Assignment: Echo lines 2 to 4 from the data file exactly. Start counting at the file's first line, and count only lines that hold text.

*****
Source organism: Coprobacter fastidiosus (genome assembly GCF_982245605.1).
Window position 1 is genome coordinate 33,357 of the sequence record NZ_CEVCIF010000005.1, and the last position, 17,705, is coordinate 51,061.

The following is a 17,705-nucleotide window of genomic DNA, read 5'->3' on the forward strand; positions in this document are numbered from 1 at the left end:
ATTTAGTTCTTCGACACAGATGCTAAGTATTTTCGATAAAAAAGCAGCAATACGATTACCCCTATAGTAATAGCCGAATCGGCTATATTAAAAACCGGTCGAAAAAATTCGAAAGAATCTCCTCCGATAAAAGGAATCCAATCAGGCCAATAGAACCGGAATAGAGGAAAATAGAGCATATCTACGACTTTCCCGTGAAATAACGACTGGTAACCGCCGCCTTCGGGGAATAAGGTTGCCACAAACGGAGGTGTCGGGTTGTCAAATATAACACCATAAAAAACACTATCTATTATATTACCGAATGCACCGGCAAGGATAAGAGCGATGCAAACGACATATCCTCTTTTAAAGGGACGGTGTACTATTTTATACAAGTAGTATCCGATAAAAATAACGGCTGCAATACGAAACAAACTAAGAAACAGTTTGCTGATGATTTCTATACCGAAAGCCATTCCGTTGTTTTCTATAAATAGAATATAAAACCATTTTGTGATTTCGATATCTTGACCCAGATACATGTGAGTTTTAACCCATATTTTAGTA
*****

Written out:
Window position 1 is genome coordinate 33,357 of the sequence record NZ_CEVCIF010000005.1, and the last position, 17,705, is coordinate 51,061.

The following is a 17,705-nucleotide window of genomic DNA, read 5'->3' on the forward strand; positions in this document are numbered from 1 at the left end:
ATTTAGTTCTTCGACACAGATGCTAAGTATTTTCGATAAAAAAGCAGCAATACGATTACCCCTATAGTAATAGCCGAATCGGCTATATTAAAAACCGGTCGAAAAAATTCGAAAGAATCTCCTCCGATAAAAGGAATCCAATCAGGCCAATAGAACCGGAATAGAGGAAAATAGAGCATATCTACGACTTTCCCGTGAAATAACGACTGGTAACCGCCGCCTTCGGGGAATAAGGTTGCCACAAACGGAGGTGTCGGGTTGTCAAATATAACACCATAAAAAACACTATCTATTATATTACCGAATGCACCGGCAAGGATAAGAGCGATGCAAACGACATATCCTCTTTTAAAGGGACGGTGTACTATTTTATACAAGTAGTATCCGATAAAAATAACGGCTGCAATACGAAACAAACTAAGAAACAGTTTGCTGATGATTTCTATACCGAAAGCCATTCCGTTGTTTTCTATAAATAGAATATAAAACCATTTTGTGATTTCGATATCTTGACCCAGATACATGTGAGTTTTAACCCATATTTTAGTA